Islamic State, or Daesh, released a video early on Wednesday in an attempt to recruit radical fighters in the Philippines and declaring war on the country.
Rita Katz, director of SITE Intelligence Group tracking the activities of IS, said the video targeting the Philippines was in five languages: Arabic, English, Filipino, Indonesian and Malay.
Philippine military spokesman Brig. Gen. Restituto Padilla said the public should refrain from sharing and distributing the video, saying its values are “inhuman and evil”.
“People should not be bothered by this because it’s part of the propaganda they are propagating. Let’s not dignify this. Let’s do what is right, which is to delete it and don’t pass it to others.”
Security officials denied the presence of IS fighters in the country, somehow.
Screenshots of the video taken by the agency show Filipino, Indonesian and Malaysian fighters urging their countrymen to join their ranks in Syria. But for those who could not reach the Middle East, the group also gave them an alternative.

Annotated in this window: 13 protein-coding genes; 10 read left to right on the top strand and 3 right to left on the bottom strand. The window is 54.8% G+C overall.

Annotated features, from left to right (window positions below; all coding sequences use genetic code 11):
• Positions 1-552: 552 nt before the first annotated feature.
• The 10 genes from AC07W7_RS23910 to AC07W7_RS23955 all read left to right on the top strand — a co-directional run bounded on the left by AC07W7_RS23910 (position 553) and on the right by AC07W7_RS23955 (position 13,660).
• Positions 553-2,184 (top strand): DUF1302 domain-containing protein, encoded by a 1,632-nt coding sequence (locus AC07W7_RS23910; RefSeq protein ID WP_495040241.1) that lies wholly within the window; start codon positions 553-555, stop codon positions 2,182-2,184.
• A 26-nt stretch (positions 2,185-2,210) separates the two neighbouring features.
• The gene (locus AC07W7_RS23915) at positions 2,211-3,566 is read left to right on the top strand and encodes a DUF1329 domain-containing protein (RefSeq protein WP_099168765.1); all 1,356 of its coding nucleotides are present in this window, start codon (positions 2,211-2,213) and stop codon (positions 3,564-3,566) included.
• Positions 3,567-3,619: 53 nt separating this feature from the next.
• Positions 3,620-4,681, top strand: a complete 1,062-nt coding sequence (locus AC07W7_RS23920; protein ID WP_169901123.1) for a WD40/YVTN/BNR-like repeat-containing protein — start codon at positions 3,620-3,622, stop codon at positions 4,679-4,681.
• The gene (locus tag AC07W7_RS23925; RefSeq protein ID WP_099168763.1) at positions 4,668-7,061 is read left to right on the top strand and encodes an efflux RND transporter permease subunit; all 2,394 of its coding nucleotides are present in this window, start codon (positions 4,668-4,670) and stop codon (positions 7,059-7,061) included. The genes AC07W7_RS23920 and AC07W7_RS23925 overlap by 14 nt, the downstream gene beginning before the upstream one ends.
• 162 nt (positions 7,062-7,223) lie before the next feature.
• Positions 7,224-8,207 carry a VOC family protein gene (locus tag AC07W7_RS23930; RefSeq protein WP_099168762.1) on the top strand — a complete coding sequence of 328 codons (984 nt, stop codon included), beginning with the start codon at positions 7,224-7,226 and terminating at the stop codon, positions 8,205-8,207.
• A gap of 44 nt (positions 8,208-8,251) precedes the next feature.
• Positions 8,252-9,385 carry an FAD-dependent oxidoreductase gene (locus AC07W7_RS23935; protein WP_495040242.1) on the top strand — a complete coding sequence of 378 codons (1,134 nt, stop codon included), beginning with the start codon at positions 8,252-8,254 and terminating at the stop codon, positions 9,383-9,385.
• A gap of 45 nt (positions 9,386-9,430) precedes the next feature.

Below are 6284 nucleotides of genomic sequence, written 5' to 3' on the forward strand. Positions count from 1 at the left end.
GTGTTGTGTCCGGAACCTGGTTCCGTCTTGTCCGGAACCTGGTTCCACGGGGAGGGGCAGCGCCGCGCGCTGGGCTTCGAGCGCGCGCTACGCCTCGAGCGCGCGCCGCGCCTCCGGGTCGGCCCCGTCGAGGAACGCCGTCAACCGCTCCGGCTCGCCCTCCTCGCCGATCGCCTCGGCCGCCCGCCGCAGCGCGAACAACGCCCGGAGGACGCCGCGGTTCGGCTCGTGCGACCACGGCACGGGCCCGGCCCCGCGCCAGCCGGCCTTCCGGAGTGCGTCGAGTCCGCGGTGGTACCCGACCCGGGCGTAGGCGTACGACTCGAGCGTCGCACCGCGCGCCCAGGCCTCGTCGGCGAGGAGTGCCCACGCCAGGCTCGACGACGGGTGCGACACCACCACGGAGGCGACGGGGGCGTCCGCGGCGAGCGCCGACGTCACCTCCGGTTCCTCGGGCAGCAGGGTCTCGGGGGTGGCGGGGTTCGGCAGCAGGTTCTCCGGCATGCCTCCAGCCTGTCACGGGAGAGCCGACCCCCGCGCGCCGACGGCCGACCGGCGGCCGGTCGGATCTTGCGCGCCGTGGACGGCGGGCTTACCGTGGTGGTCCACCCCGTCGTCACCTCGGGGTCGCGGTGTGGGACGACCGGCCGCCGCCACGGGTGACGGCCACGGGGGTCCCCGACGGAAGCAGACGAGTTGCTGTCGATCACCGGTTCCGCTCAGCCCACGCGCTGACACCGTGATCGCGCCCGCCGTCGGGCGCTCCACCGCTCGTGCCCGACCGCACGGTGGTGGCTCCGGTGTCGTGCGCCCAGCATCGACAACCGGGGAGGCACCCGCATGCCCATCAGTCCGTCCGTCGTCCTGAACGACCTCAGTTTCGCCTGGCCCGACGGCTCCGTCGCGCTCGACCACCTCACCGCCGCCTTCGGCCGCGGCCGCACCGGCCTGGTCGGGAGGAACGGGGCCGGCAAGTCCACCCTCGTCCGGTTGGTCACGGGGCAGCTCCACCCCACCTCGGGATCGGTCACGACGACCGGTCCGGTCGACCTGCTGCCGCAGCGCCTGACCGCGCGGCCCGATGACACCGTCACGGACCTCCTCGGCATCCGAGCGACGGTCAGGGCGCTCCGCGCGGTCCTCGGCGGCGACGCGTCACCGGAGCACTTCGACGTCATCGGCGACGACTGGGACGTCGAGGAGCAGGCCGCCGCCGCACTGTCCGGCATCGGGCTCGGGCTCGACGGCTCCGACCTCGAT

“If you can’t get to Syria, ‘join the muhajideen in the Philippines’,” the group said.
The nation is fighting the Moro conflict, an ongoing insurgency on the island of Mindanao in the Philippines.
In 1969, political tensions and open hostilities developed between the Government and Moro Muslim rebel groups. The Moro Insurgency was triggered by the Jabidah massacre, which saw the killing of 60 Filipino Muslim commandos on a planned operation to reclaim the eastern part of the Malaysian state of Sabah.
In response, the University professor Nur Misuari established the Moro National Liberation Front (MNLF), an armed insurgent group that was committed to establishing an independent Mindanao. Over the successive years, the MNLF has splintered into several different groups including the Moro Islamic Liberation Front (MILF), which wanted to establish an Islamic state within the Philippines. The Moro Insurgency is rooted in a long history of resistance by the Bangsamoro people against foreign rule, dating back to the American annexation of the Philippines in 1899. Since then, Moro resistance has persisted against the Philippine government.